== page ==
The City of El Paso doesn't have a loop. Dallas has one. Austin has one. San Antonio has one. We have got to get us one of those. We are the only major Texas city without one. Shameful. Really shameful.
Although I have yet to have one constituent come knocking on my door demanding that we get us a loop right away, transportation planners, engineers and politicians are pretty sure that is exactly what we want, despite the costs and despite the consequences. Complete the loop has been the mantra of the transportation planners for the last decade.
Just what is a loop, you might ask. It is a freeway that rings your city, allowing you to travel at high speeds around your city in a circle without ever having to stop once. Which is exactly what I did once in Atlanta. Just went round and round the city unable to distinguish one towering office park strung together with chain restaurants and big boxes from the next and therefore unable to figure out just where to get off.
So what exactly do the fortunate cities with the loops get? Urban legend has it that these loops make you more competitive but if you take a look at Austin, Dallas, San Antonio you will see that loops induce more suburban sprawl, more traffic congestion, more development that is built for the car only at the expense of other modes of transportation, more air pollution and more fatal traffic accidents. Oooh, I can't wait to get us some of that.
You might have thought that Transmountain Road was only a scenic corridor, but it is in fact the skeleton of a freeway loop in the making. Thirty years ago, we hatched the plan. Got to get us a loop. Despite mounting evidence that freeways come with consequences, we have stayed on task without questioning some of the fundamental assumptions that build freeways.
I've been a part of that. In 2008, the City Council approved the Comprehensive Mobility Plan, a billion plan that completes the loop, or so they said. But as I recently learned, it turns out a billion dollars completes the loop, sort of, but not quite. When we approved the Mobility Plan, there was $17 million planned to add another lane to the westside of Transmountain from I10 to the Franklin State Park, an investment of about $5 million a mile. Makes sense. If you are heading west down the mountain on Transmountain, it all of sudden converts from two lanes to one lane. That one lane can't handle all the traffic we have on it now at rush hour. Turns out that adding the additional lanes was only the interim plan, the we're-only-half-way-there-with-a-billion-dollars plan. The real plan was to convert this 3.89 mile section into a full fledged freeway: two travel lanes in each direction with enough right-of-way to add another lane in each direction, four overpasses climbing up the side of the mountain to leap over current and planned aerterials, two frontage lanes on each side and a hike/bike lane on each side. The current road takes up about 42 feet. The planned freeway will consume 387 feet of right of way, almost 9 times the width of the current road. Approximately 187 acres of land running upside the mountain will have to be scraped and graded and turned to accomododate the new freeway. So much for scenic corridors.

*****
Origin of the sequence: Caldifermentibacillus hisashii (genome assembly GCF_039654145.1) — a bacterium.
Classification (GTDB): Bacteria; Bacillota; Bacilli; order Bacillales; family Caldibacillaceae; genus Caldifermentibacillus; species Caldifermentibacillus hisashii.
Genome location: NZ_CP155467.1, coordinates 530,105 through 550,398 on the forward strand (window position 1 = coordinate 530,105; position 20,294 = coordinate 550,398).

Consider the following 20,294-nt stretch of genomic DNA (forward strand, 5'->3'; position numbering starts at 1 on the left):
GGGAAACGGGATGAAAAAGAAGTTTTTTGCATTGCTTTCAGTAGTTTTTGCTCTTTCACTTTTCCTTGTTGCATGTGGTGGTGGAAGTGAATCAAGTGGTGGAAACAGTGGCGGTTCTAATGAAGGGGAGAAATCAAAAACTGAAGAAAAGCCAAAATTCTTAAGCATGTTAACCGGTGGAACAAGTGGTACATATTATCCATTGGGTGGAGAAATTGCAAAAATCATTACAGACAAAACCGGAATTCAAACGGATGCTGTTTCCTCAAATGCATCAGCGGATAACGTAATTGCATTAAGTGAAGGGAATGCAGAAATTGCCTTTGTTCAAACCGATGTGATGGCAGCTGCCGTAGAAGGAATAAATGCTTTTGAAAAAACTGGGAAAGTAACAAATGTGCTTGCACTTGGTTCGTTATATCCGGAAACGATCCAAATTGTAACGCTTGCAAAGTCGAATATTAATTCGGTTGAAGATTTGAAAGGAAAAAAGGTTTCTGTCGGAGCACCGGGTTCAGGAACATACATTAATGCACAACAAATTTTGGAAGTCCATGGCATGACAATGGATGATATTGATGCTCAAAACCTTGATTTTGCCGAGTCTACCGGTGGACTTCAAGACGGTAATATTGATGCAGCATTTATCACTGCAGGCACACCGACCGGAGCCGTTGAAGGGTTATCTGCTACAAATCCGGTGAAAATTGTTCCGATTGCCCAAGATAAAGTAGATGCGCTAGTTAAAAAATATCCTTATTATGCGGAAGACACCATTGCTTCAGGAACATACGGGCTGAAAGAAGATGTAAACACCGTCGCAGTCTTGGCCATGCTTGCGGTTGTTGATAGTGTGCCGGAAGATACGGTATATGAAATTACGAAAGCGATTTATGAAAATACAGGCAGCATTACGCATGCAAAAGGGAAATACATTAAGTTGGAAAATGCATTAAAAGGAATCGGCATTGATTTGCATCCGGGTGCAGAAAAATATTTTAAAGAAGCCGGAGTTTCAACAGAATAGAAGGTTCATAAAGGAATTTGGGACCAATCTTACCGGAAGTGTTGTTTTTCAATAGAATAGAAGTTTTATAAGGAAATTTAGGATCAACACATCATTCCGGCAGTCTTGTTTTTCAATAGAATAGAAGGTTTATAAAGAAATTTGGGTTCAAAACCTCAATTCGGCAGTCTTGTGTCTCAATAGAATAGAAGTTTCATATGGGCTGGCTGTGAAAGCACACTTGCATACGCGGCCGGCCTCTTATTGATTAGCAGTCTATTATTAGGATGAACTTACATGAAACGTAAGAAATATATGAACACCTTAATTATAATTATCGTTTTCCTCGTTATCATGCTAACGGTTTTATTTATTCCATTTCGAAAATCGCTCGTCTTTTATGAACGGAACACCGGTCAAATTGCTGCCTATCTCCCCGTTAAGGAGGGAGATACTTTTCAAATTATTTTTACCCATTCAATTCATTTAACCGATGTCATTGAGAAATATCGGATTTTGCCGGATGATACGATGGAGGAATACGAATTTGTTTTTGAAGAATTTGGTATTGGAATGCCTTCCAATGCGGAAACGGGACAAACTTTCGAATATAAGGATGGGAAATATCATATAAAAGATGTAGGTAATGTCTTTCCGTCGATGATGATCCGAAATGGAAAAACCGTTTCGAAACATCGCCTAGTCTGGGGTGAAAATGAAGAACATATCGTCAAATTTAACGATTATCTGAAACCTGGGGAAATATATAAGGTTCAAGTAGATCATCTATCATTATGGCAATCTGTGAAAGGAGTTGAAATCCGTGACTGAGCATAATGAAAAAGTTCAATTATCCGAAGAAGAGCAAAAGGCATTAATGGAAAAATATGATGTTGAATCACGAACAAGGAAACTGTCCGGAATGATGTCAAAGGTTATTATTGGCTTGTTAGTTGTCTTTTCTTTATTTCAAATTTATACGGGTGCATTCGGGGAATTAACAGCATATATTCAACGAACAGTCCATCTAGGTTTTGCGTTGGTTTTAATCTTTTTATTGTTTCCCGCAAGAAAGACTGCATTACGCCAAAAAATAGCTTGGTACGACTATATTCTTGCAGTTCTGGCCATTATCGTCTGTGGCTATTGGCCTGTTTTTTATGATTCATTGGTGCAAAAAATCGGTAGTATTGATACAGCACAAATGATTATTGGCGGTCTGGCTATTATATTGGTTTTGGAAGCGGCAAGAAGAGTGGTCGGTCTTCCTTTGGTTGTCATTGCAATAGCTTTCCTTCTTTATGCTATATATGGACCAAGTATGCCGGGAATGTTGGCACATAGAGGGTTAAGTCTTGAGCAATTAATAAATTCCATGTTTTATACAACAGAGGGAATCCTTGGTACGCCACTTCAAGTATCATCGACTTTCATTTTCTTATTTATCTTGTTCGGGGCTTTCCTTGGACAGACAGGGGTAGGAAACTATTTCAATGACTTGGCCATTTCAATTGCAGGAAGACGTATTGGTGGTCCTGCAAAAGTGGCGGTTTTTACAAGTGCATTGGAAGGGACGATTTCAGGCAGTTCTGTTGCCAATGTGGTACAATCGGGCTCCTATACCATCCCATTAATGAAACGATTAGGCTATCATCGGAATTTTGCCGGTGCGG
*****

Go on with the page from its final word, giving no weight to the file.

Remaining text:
Last year, El Paso was awarded $85 million to build the road that the traffic engineers had been dreaming about all along. On August 10 of this year, TXDOT and the property owners came to the City and asked us to change some of the zoning conditions on the property. If we change the zoning conditions, then the property owners will give TXDOT the right of way that it needs to finish the freeway in this section.
We went from a $5 million-a-mile project to a $28 million-a-mile project. All the extra money goes into frontage roads and making sure you don't have to stop your car, building grade seperated overpasses where there would normally be traffic lights. I asked Chuck Berry, the TXDOT chief engineer for this region, what that would mean for a driver. He estimated that going from the $17 million project to the $85 million project will mean a time savings of about 2 minutes for people traveling in their car. Wow. That sure is a lot of bucks spent and a lot of mountain consumed to save people 2 minutes.
But the trick of it is that the City Council and the public doesn't really have much in the way of options. TXDOT has let us know that we either approve the zoning conditions and wholeheartedly support the freeway design as proposed or we kiss $85 million good bye. No chance to weigh in with other options for accomodating growing traffic in the area. There are other ways and other road types that we can build to accomodate growing traffic but TXDOT tells us we don't have the time to consider these other options.
I say we call it a bluff and ask for real options, options that will help us build the city that we want, not the one that traffic engineers dreamed up stooped over a computer screen with the single goal of trying to move as many cars as possible in as little time as possible. I think we ask for an option that consumes less of the mountain, that preserves the character of Transmountain as a scenic corridor, that encourages something other than freeway pattern development, and that assumes that it is okay to slow traffic down a little, especially when traveling down one of our most precious assets, our mountain. Because you know what, everyone has a loop, but few can boast a mountain running through the center of their town.